Congress shall make no law respecting an establishment of religion, or prohibiting the free exercise thereof; or abridging the freedom of speech, or of the press; or the right of the people peaceably to assemble, and to petition the government for a redress of grievances.
Article 4, section 2:
This Constitution, and the Laws of the United States which shall be made in Pursuance thereof; and all Treaties made, or which shall be made, under the Authority of the United States, shall be the supreme Law of the Land; and the Judges in every State shall be bound thereby, any Thing in the Constitution or Laws of any State to the Contrary notwithstanding.
Keep that in mind with this next story:
A resolution filed by Republican lawmakers would allow North Carolina to declare an official religion, in violation of the Establishment Clause of the U.S. Bill of Rights, and seeks to nullify any federal ruling against Christian prayer by public bodies statewide.
Note to North Carolina’s Jewish, Muslim, Buddhist, Sikh, Hindu, agnostic and atheistic communities and business owners. California is also a coastal state and, outside of a few rural counties, we’re pretty cool about religion out here. Come on down and bring your businesses with you.
Also, note to the North Carolina legislature, thanks! You actually make our legislature look sane and competent!
House Joint Resolution 494, filed by Republican Rowan County Reps. Harry Warren and Carl Ford, would refuse to acknowledge the force of any judicial ruling on prayer in North Carolina – or indeed on any Constitutional topic:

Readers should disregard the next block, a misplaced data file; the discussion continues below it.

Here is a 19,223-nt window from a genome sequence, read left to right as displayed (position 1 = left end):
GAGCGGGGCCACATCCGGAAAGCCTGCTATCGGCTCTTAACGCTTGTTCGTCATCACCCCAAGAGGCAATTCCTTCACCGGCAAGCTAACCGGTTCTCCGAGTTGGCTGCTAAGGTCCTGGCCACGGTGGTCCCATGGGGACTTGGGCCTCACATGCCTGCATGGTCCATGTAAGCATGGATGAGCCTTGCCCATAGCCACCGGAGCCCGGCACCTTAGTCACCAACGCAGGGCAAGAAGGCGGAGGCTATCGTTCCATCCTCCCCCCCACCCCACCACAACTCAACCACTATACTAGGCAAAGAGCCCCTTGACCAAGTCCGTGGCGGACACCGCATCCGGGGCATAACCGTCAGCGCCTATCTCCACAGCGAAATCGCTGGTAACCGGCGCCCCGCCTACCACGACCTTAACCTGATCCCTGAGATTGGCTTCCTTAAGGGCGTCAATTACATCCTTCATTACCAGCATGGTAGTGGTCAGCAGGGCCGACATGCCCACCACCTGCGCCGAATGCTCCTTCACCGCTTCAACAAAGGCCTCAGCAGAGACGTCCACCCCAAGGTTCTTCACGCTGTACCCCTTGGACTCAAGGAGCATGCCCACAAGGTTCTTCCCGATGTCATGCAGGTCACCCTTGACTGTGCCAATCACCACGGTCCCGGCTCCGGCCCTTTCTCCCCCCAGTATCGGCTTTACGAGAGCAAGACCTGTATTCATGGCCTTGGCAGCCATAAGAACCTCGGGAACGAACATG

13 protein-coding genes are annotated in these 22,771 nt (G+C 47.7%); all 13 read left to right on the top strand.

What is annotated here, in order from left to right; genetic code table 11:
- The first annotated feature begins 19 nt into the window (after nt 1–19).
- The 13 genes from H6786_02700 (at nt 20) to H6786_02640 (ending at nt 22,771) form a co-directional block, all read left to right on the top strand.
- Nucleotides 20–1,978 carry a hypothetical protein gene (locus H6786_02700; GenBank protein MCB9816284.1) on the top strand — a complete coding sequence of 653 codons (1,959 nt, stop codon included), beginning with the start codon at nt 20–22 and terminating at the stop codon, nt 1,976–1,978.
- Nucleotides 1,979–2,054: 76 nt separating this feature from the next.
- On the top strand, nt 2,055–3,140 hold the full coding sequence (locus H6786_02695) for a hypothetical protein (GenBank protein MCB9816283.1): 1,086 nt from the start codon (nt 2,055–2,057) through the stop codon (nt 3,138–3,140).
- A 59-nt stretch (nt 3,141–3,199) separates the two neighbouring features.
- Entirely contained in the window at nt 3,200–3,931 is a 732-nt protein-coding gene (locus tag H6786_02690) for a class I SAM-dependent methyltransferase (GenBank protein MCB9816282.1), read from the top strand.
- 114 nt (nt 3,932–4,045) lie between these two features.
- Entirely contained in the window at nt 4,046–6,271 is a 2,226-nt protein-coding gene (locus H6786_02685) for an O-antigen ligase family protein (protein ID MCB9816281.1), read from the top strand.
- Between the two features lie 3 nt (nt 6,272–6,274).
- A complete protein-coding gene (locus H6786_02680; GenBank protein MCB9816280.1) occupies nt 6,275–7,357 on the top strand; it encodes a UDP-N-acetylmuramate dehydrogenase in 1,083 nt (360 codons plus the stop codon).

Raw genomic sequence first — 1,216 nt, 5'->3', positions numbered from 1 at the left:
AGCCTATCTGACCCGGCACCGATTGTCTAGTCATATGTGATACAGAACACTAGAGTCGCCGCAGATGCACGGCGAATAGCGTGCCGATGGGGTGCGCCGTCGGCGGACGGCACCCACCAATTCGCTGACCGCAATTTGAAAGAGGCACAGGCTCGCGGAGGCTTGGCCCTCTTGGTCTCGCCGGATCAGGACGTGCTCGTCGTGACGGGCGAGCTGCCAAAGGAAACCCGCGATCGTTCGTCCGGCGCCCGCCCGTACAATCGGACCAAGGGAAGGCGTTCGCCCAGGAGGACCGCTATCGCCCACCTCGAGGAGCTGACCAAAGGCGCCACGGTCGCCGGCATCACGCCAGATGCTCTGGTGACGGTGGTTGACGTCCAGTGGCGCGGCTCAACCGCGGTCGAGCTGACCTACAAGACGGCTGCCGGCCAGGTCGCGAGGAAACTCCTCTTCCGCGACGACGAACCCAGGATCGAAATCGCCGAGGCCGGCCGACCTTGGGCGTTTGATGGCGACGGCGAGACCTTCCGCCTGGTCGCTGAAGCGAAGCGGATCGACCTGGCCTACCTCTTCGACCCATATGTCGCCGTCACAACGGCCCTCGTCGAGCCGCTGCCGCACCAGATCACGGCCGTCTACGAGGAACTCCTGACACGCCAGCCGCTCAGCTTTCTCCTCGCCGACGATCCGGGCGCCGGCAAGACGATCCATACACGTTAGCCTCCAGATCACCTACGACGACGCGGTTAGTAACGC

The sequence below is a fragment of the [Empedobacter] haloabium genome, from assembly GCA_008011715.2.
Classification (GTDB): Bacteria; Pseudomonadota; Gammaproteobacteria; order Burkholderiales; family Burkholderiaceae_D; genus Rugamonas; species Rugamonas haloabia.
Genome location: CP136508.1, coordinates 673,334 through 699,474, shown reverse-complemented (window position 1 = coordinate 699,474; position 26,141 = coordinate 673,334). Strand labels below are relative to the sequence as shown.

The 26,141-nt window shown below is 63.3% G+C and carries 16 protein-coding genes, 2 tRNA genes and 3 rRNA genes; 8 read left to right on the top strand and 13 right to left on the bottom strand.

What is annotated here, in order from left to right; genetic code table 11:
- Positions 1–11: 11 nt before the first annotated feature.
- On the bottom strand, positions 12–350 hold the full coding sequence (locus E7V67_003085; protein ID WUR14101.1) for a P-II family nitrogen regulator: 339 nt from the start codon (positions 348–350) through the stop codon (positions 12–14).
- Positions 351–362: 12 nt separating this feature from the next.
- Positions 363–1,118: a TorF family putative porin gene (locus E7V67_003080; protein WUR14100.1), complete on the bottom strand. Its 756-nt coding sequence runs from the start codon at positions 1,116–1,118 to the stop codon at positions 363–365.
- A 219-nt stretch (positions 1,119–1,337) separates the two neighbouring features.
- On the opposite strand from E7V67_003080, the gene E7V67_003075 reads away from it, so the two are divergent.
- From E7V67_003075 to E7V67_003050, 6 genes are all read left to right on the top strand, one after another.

“The Constitution of the United States does not grant the federal government and does not grant the federal courts the power to determine what is or is not constitutional; therefore, by virtue of the Tenth Amendment to the Constitution of the United States, the power to determine constitutionality and the proper interpretation and proper application of the Constitution is reserved to the states and to the people,” the resolution states.
“Each state in the union is sovereign and may independently determine how that state may make laws respecting an establishment of religion,” it states.
But seriously, don’t dare and call them neo-Confederates. Sure, they’re using the same tactics and arguments that were the underlying basis of the Confederacy, but it’s totally different this time. Because something… something… black president…
What they are essentially calling for is the dissolution of the United States into fifty sovereign states each of which is free to interpret the Constitution however it damn well pleases.
Lest you think this is some kooky bill by a fringe Republican who got elected solely to gerrymandering and/or inbreeding in his district:
Eleven House Republicans have signed on to sponsor the resolution, including Majority Leader Edgar Starnes, R-Caldwell, and Budget Chairman Justin Burr, R-Stanly.
This is what you can expect from the party these days, folks.
“We love and respect the Constitution, except for the parts we don’t like.”